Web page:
I appreciate that this is of little help, and that does seem somewhat high. I'd probably call ADT and ask if it's correct.
    • Ant555
    • By Ant555 18th Oct 16, 4:31 PM
    • 552 Posts
    • 198 Thanks
    Ant555
    • #5
    • 18th Oct 16, 4:31 PM
    • #5
    • 18th Oct 16, 4:31 PM
    Surely common sense tells you that the alarm should sound if the line was cut or faulty.
    Originally posted by Rubidium
    The OP doesn't have a monitored alarm so there is no common sense in play here with regards to a phone line.
    He has an alarm system that used to be monitored but then became a simple non-monitored alarm (like most home alarm systems)
    • Ant555
    • By Ant555 18th Oct 16, 4:45 PM
    • 552 Posts
    • 198 Thanks
    Ant555
    • #6
    • 18th Oct 16, 4:45 PM
    • #6
    • 18th Oct 16, 4:45 PM
    As it turned out the fault lay with BT as there was a fault on the line which caused an error when the unit in my house was trying to ring the mothership - ADT.
    If the alarm wasn't being monitored then why would it try and dial out?
    Are BT liable here?
    !
    Originally posted by stonypaul
    I would suspect at the end of all this you will, at best, just get an amount discounted off the work that you asked them to do.

    Does the original contract (if you still have it) mention anything about what happens when the maintenance lapses? Is there an optional charge, for instance, to have an engineer come out and decommission or is it all remotely programmed?

    In reality your 'system' had a fault and it looks like someone simply switched it off and then on again at 5.30am as I am sure the ADT engineer didn't fix a BT fault.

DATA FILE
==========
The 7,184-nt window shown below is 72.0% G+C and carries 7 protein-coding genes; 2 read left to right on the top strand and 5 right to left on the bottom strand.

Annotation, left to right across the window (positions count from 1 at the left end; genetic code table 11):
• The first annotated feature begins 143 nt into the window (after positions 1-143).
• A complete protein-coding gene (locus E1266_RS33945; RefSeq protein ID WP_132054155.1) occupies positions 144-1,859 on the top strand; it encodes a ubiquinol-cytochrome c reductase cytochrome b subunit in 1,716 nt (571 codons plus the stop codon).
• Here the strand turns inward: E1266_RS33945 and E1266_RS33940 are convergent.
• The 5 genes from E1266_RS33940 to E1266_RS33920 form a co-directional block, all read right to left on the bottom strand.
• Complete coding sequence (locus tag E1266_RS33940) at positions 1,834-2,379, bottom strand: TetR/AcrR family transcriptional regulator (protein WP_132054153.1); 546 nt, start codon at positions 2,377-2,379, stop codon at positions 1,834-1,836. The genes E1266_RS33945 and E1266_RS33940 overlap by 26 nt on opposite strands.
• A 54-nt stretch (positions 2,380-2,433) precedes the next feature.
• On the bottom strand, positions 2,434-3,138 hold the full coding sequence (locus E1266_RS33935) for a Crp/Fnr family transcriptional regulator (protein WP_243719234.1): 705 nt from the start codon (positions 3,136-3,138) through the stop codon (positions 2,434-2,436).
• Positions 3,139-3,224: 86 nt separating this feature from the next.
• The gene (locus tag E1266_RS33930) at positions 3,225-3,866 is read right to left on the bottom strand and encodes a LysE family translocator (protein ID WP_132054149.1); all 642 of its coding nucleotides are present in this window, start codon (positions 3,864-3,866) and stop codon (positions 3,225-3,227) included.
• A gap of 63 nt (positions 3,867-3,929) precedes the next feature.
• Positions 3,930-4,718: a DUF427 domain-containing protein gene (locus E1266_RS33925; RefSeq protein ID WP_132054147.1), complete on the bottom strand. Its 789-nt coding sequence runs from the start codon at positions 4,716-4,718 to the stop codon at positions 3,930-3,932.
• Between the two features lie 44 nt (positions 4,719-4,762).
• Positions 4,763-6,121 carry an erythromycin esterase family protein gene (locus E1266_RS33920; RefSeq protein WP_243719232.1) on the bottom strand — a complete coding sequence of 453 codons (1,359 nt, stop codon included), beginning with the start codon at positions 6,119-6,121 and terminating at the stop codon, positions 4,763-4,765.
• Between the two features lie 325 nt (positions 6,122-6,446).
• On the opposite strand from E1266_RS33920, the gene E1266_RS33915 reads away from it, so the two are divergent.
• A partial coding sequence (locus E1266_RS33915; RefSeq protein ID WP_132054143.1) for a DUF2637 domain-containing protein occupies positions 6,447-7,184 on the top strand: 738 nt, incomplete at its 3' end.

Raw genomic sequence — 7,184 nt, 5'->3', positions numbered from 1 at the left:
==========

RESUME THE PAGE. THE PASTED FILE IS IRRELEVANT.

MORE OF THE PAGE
It could be that the backup battery failed or is getting low as I think they only last a few years - the engineer probably isolated the mains power and also disconnected the battery to do a reset. When the backup battery in my own non-monitored DIY alarm system starts to show signs of age then it does all sorts of weird things like going off at 3am! - Fortunately I know how to isolate the power if it goes off at 3am.
    • shaun from Africa
    • By shaun from Africa 18th Oct 16, 4:50 PM
    • 8,685 Posts
    • 9,751 Thanks
    shaun from Africa
    • #7
    • 18th Oct 16, 4:50 PM
    • #7
    • 18th Oct 16, 4:50 PM
    The OP doesn't have a monitored alarm so there is no common sense in play here with regards to a phone line.
    He has an alarm system that used to be monitored but then became a simple non-monitored alarm (like most home alarm systems)
    Originally posted by Ant555

    But as the alarm appears to have still been connected up to the phone line then as far as far as the alarm control box is concerned, it would still be a monitored syatem and so if it senses a fault, a warning would be given.
    • phil24_7
    • By phil24_7 18th Oct 16, 5:56 PM
    • 1,267 Posts
    • 568 Thanks
    phil24_7
    • #8
    • 18th Oct 16, 5:56 PM
    • #8
    • 18th Oct 16, 5:56 PM
    Sounds like you got a bargain. It cost me £350 for a 1.45 hour call-out during the day!
Welcome to our new Forum!

Our aim is to save you money quickly and easily. We hope you like it!

Forum Team Contact us

Live Stats

4,627Posts Today

7,223Users online

Martin's Twitter
  • It's not fair or accurate to assign all leave voters (nor remainers) one voice. The vote may have been binary but t? https://t.co/QMqKrfY1jv

  • That's cos the UK voted for Brexit. The choice now unless something radical happens is what type. (Plus twitter o? https://t.co/SLmh2jL4bU

  • Todays twitter poll: The lib dem leader says more people now want soft brexit (ie still in single market etc) than hard - what do you want?

  • Follow Martin